The Forgetting Curve & Memory
March 2, 2024
The Cringe Podcast - Episode 2 - Matt Cameron
Despite significant investment in sales-training programs worldwide, nearly 70% of the information provided is very likely forgotten within a day and another 10% or more is likely forgotten within a week. 

Discouraging results for sure, but why is this happening and how quickly can we do something about it?

The answer begins with the Ebbinghaus Forgetting Curve, a concept introduced in 1885 by German psychologist Hermann Ebbinghaus. His curve illustrates the rapid decline of memory retention if it is not regularly re-enforced in the right way. That “right way” will differ by company and by trainee. Studying the information thoroughly can extend memory and may even solidify some of the content through repeated review and practice. Yet data shows that simply reviewing and practicing the information isn’t enough.

Additionally, sharing information with colleagues who haven’t fully grasped the concepts or who have developed ineffective practices, can inadvertently form and reinforce those practices. 

Is practice with a manager the answer? Not necessarily.

Managers often struggle with role plays because of  their busy schedules and limited access to up-to-date seller/customer information and training. This can result in inconsistent practice and feedback. This inconsistency not only impedes the learning process, but also can contribute to the development and reinforcement of bad habits.

This manager-trainer challenge extends beyond inconsistencies and bad habits. High stakes and stress plague the few opportunities managers have to train with their sellers. This stress can impede memory formation, consolidation, retention, and recall. 

While moderate stress can aid in memory formation, excessive or chronic stress can severely impede memory function, distracting learners’ attention away from the learning concepts completely. For instance, engaging in role playing exercises with a sales leader, or in front of peers can divert the learner’s attention from the training concepts. This is particularly true when learners have not yet developed confidence in the information and their abilities.



So, what is the most effective way to improve the status quo.? 

The key lies in aligning training with adult-learning principles and the concepts of self-directed learning (SDL). 

For example, it is important for sales trainees to have a certain level of autonomy in their learning process. This can be achieved by providing them with opportunities for the consistent practice and feedback directly related to their work.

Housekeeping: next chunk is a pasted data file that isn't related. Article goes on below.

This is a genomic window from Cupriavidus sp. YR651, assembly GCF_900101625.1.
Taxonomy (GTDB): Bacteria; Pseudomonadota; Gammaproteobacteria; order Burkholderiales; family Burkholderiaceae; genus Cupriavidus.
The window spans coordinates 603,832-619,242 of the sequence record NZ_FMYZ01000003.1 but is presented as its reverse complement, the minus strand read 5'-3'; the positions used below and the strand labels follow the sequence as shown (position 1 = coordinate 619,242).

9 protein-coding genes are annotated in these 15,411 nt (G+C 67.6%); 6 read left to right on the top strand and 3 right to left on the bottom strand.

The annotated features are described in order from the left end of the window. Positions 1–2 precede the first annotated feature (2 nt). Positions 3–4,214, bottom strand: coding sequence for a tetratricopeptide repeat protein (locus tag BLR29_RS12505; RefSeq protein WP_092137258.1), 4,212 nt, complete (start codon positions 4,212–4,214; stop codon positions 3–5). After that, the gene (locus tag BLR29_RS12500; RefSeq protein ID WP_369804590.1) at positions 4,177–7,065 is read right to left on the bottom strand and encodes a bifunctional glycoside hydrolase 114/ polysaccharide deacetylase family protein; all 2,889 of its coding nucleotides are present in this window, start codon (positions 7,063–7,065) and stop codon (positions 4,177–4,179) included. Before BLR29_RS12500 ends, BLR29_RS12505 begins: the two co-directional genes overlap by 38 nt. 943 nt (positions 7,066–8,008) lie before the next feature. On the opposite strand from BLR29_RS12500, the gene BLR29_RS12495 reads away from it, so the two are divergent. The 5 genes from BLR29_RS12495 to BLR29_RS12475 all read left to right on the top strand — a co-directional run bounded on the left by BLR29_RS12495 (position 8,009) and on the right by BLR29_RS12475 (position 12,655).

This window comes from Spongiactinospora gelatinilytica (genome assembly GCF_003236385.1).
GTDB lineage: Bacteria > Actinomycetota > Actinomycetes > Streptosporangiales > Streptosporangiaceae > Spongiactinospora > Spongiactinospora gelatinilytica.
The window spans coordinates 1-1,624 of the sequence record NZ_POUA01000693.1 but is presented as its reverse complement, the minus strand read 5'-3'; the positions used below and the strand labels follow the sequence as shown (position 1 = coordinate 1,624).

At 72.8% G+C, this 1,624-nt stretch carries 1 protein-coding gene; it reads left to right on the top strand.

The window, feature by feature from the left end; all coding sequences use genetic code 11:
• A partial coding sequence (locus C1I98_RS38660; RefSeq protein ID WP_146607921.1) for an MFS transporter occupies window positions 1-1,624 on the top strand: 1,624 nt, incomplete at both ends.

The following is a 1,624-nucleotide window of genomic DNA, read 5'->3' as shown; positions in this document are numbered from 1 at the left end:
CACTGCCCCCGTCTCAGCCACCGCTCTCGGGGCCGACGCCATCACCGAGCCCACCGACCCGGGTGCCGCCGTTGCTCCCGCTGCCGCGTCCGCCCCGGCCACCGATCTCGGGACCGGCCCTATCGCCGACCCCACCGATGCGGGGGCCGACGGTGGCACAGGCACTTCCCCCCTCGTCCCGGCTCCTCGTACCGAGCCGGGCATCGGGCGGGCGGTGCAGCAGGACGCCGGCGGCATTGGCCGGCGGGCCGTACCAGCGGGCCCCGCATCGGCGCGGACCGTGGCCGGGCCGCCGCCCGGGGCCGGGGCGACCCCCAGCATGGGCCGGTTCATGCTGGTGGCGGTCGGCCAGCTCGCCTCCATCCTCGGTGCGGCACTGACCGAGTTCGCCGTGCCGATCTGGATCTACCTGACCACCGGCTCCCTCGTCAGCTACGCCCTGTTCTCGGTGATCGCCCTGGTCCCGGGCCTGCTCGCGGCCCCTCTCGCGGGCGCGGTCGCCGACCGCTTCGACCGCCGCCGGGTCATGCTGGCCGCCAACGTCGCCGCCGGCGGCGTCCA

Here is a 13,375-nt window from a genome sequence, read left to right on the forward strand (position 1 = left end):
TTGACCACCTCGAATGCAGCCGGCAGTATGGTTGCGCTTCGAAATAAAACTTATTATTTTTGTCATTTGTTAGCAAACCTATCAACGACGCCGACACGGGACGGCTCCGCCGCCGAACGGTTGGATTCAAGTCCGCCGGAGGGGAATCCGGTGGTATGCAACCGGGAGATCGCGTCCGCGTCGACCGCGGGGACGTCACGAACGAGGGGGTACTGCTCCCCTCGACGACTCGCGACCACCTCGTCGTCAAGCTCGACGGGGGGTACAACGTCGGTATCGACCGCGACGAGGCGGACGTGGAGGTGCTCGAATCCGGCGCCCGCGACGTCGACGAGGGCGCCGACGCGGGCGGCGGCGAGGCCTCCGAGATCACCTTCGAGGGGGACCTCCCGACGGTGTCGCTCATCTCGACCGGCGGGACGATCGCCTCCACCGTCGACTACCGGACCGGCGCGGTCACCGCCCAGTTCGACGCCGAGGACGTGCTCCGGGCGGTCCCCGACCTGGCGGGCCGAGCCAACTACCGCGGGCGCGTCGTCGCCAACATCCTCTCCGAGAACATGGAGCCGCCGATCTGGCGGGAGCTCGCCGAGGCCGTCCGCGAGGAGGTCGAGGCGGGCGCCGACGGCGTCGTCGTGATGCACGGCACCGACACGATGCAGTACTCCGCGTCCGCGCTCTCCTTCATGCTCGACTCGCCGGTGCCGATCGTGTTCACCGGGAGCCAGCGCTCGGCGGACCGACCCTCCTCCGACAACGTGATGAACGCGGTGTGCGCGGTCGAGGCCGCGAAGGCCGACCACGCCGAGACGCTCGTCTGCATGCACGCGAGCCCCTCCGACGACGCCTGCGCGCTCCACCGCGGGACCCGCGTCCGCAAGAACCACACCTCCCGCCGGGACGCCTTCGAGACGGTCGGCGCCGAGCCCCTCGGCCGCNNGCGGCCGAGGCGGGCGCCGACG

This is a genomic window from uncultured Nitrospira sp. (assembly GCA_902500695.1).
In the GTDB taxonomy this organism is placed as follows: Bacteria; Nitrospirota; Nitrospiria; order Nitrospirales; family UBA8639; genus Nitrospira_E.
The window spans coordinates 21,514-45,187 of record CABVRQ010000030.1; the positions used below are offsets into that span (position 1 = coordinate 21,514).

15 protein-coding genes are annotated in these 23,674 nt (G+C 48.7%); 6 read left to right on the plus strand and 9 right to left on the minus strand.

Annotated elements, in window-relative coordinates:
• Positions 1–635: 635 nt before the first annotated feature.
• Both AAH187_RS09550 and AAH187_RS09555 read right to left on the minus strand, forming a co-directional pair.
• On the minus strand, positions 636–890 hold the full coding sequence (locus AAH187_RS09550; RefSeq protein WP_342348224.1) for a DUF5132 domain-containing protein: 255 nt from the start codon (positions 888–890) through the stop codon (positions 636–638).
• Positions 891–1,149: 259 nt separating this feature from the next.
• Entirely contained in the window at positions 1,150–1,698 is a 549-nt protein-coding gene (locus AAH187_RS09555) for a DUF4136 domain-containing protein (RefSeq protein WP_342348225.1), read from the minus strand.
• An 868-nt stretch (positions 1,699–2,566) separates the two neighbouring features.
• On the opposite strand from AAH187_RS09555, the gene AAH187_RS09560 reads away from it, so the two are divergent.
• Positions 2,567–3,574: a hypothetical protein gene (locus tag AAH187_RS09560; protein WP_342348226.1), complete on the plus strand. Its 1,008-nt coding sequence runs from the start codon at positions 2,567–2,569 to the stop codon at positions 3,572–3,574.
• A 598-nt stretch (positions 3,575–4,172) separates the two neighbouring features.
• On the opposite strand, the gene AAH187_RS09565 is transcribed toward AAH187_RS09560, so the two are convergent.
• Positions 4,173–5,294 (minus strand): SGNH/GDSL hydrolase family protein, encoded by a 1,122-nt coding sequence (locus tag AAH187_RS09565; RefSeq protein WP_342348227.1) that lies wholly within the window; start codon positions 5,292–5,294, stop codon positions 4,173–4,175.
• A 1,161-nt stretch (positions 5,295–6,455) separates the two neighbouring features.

By making the training content applicable to real-world selling situations, trainees will be more motivated to learn and apply their knowledge.

The impact of learning is also heavily influenced by factors such as the learner’s attention, the relevance of the material, its real-world meaning and impact on outcomes that significantly improve performance.

When designing training, keep in mind the impact that timing has on memory retention. Learners have a higher propensity to remember the first and last concepts they learn. Breaking up learning into smaller chunks, rather than studying for long periods of time, can improve memory retention. Engaging in shorter, more targeted practice sessions and receiving immediate feedback can effectively boost knowledge retention.

Also, instead of conducting a standard one-hour role play session with feedback, it may  be more effective to divide the conversation into specific areas of focus that are tailored to the learner’s level of mastery and contextual understanding.

Offering learners more opportunities for practice during shorter training sessions, accompanied by meaningful feedback and reflection fosters an environment conducive to memory retention.

Before making a significant investment in sales training, make sure: 

  • The learning materials and approach are meaningful and relevant to your sellers and your market
  • There are opportunities for positive reinforcement through consistent practice and feedback
  • There is a sufficient level of autonomy for sellers 
  • The learning is customized to match the learners’ contextual understanding
  • The training sessions can be divided into smaller segments with breaks for reflection



This content was created by Stefanie Boyer

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